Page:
From the acclaimed chronicler of open spaces, Gretel Ehrlich, comes a stunning and lyrical evocation of a practically unknown place and people. Beginning in 1993, Ehrlich traveled to Greenland, the northernmost country in the world, in every season--the four months of perpetual dark (in which the average temperature is 25 degrees below zero), the four months of constant daylight, and the twilight seasons in between--traveling up the west coast, often by dogsled, and befriending the resilient and generous Inuits along the way. Greenland, unlike its name, is 95 percent ice--a landscape of deep rock-walled fjords, glaciers, narwhal whales swimming among icebergs the size of football fields, walruses busting through oceans of shifting ice. In the far north, the polar Inuit--the "real heroes"--still dress in bear and seal skins, and hunt walrus, polar bears, and whales with harpoons. The only constant is weather and the perilous movements of ice, the only transport is dogsled, and the closest village may be a month and a half-long dogsled journey away. The people share an austere and harsh life, lightened with humor and the fantastic stories of Sila, the god of weather, Nerrivik, the goddess of waters, of humans transforming themselves into animals, and interspecies marriages. Interwoven with Ehrlich''s journey is the even more remarkable story of Knud Rasmussen, the founder of Eskimology, an Inuit-Danish explorer and ethnographer who took some of the most hazardous and brilliant expeditions ever, including a three and a half-year, 20,000-mile adventure by dogsled across the polar north to Alaska. Like Rasmussen, Ehrlich learns that the landscape of Greenland is "less a description of desolation than an ode to the beauty of impermanence." Alternately mind-expanding, gripping, and dreamlike, This Cold Heaven is a revelation. --Lesley Reed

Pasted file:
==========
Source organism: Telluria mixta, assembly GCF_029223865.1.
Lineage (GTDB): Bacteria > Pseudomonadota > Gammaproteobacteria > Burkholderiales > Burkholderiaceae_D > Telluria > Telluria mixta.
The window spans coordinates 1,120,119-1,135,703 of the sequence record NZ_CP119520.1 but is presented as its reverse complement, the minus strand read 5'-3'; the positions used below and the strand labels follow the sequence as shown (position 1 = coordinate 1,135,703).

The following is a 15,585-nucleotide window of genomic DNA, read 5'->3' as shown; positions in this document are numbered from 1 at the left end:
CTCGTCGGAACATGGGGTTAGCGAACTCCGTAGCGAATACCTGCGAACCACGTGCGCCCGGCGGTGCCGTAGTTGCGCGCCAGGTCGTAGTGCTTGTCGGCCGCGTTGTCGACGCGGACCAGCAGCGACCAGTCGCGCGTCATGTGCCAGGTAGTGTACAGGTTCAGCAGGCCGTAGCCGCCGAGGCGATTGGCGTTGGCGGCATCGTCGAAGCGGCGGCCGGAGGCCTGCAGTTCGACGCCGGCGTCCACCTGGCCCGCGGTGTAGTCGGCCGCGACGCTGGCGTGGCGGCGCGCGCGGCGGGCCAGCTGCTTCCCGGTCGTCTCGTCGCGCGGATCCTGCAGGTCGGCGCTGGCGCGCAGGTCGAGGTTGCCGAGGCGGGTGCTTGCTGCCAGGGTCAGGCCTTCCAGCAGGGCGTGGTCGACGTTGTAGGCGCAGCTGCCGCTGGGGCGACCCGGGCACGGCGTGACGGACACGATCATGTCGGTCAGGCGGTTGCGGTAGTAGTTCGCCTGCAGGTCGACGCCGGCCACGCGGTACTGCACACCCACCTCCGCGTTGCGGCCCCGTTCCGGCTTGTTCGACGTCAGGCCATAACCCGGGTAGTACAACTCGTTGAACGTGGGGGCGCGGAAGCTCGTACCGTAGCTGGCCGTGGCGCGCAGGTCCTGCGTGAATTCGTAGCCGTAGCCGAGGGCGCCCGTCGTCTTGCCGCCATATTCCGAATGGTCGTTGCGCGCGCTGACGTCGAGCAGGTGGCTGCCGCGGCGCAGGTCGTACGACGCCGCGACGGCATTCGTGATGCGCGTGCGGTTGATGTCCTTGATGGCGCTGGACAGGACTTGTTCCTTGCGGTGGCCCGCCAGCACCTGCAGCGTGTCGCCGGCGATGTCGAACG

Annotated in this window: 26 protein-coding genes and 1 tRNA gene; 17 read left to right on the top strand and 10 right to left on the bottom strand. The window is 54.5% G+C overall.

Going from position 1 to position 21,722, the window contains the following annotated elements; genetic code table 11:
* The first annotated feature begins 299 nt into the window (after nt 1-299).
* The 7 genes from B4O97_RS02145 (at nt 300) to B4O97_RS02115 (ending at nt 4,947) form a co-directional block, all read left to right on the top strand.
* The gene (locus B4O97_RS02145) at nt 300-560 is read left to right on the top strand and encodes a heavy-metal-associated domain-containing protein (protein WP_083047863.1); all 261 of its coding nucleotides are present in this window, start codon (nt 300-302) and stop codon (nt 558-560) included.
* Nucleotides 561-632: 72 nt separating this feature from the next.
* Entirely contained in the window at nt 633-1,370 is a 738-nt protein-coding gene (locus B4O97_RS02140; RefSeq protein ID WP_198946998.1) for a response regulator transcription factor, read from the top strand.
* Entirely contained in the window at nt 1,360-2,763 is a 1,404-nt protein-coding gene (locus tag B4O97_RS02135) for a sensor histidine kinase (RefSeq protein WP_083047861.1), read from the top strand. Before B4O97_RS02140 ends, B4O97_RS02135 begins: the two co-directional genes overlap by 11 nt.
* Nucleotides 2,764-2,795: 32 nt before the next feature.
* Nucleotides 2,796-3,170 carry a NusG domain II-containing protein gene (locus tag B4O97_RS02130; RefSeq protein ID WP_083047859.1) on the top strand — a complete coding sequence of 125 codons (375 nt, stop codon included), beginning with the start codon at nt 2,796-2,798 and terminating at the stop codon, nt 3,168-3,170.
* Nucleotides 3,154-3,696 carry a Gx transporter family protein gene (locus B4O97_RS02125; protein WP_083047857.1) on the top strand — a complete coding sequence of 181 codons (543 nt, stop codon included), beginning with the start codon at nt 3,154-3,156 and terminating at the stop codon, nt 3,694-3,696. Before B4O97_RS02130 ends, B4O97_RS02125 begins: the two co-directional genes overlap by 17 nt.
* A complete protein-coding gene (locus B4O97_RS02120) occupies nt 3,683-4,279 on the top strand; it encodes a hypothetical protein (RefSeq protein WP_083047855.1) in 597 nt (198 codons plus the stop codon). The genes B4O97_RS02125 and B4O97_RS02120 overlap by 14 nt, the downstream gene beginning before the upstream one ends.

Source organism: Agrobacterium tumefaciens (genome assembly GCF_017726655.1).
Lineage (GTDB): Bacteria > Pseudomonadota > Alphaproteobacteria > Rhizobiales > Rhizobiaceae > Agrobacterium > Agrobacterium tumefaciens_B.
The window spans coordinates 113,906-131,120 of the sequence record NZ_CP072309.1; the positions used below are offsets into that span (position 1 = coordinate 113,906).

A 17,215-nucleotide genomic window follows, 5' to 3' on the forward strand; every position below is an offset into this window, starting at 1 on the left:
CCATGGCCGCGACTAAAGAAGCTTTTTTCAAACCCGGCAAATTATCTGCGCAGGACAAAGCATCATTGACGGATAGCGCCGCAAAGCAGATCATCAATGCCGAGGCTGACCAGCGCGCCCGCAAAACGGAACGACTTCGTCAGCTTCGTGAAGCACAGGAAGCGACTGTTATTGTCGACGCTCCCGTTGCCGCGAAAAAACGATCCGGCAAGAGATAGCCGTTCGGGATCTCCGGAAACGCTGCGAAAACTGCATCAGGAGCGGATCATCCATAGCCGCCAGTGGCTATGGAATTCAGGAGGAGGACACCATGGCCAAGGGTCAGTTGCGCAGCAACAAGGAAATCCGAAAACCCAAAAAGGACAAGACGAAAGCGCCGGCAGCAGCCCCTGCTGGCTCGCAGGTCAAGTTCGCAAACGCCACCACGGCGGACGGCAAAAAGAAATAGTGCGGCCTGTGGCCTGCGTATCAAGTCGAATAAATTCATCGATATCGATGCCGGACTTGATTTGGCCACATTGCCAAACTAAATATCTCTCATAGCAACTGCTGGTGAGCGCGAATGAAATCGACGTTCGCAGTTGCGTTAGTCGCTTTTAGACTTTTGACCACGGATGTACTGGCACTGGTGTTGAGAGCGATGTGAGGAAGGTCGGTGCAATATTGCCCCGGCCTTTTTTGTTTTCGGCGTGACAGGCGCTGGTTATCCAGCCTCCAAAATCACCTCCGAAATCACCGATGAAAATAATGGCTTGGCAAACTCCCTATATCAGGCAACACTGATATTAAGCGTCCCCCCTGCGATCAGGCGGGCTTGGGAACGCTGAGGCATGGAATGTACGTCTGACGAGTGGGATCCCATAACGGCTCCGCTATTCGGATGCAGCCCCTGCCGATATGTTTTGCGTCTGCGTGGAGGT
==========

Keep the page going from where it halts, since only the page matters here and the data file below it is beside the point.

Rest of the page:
For the last decade, Gretel Ehrlich has been obsessed by an island, a terrain, a culture, and the treacherous beauty of a world that is defined by ice. In This Cold Heaven she combines the story of her travels with history and cultural anthropology to reveal a Greenland that few of us could otherwise imagine.
Ehrlich unlocks the secrets of this severe land and those who live there; a hardy people who still travel by dogsled and kayak and prefer the mystical four months a year of endless darkness to the gentler summers without night. She discovers the twenty-three words the Inuit have for ice, befriends a polar bear hunter, and comes to agree with the great Danish-Inuit explorer Knud Rasmussen that “all true wisdom is only to be found far from the dwellings of man, in great solitudes.” This Cold Heaven is at once a thrilling adventure story and a meditation on the clarity of life at the extreme edge of the world.
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